It's also worth noting that The Legend of Legacy is not an especially easy game. Many regular battles require a little thought and coordination to come out victorious - simply mashing attack will lead you to the game over screen sooner or later. While not difficult enough to be annoying, knowing when to block, when to heal, and when to run away will serve you well.

Your main objective is to map out the various regions of the world.

Outside of battle, the main objective is to chart the island. Really – your characters are given blank canvas on which you must wander around one of the several separated explorable zones, tracing borders in attempt to fill out each map to 100%. Once you’ve done this, you can sell the map for cash, and get new ones to repeat the process in new zones. 

This is the general gameplay loop in a nutshell: fill out maps by wandering zones, fight battles to improve skills, rinse and repeat.

This is where The Legend of Legacy runs into some real issues. This overall gameplay design might have not been as problematic as it turned out to be if there was a little bit of variety in the game.

Unfortunately, most locations are structured in near identical fashion, with only a slight aesthetic difference to spice things up. Battles, too, also ultimately become somewhat stale, as the system largely gears itself  to routine strategy and patterns. Even most new skills that you obtain during the game are simply more powerful versions of earlier ones that cost more SP.

Too many facets of the game recycle themselves - explorable zones start to blur together, the same types of enemies appear throughout the game with new colors, and even several of the boss creatures are simply palette swaps. If you've played the free demo of the game, that's largely what you can expect for about 30 hours after that.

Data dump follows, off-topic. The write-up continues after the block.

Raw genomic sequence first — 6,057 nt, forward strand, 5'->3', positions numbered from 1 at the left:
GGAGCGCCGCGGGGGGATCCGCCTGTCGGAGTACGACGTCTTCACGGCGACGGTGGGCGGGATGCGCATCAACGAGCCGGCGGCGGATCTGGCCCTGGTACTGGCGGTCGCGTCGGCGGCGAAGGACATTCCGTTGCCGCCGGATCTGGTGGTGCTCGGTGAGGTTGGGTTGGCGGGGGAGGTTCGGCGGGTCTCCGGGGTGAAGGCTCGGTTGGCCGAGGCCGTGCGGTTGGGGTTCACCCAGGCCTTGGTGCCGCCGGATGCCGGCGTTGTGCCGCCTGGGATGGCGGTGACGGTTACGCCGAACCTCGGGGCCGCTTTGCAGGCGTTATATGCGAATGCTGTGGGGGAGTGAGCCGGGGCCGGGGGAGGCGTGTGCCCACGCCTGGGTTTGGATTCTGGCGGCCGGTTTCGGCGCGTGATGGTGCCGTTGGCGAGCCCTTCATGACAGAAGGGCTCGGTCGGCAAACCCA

Some aspects of The Legend of Legacy try to gear the game towards multiple playthroughs, with seven characters to choose from and increased bonuses (such as item drop %) for second playthroughs. Atlus USA tweaked some the carryovers to "New Game +" to reduce the grind a little, including transferring your gold to purchase equipment and items.

Regardless, the player would ultimately find themselves going through the same repeated, motions and that doesn't sound appealing to me after clearing the game once - especially because slight difference in character motivation isn't all too prevalent during most of the game. 

On a final note, while the game generally looks great with the stylized art style, I ran into some performance issues during my time with it. Sometimes a normal encounter would arise with 6 or more enemies on the screen, and the framerate clearly starts to struggle trying to animate their idle movements. The final boss was the worst offender, with the game slowing down for essentially any attack he performed. [Note this was on a normal 3DS XL unit, not a 'New' 3DS.] 

While the overall presentation and SaGa-inspired skill systems bring a little bit of flair - and there's an appropriate level of challenge throughout - battles alone aren’t quite compelling enough to make up for The Legend of Legacy’s repetitive structure or minimalistic narrative.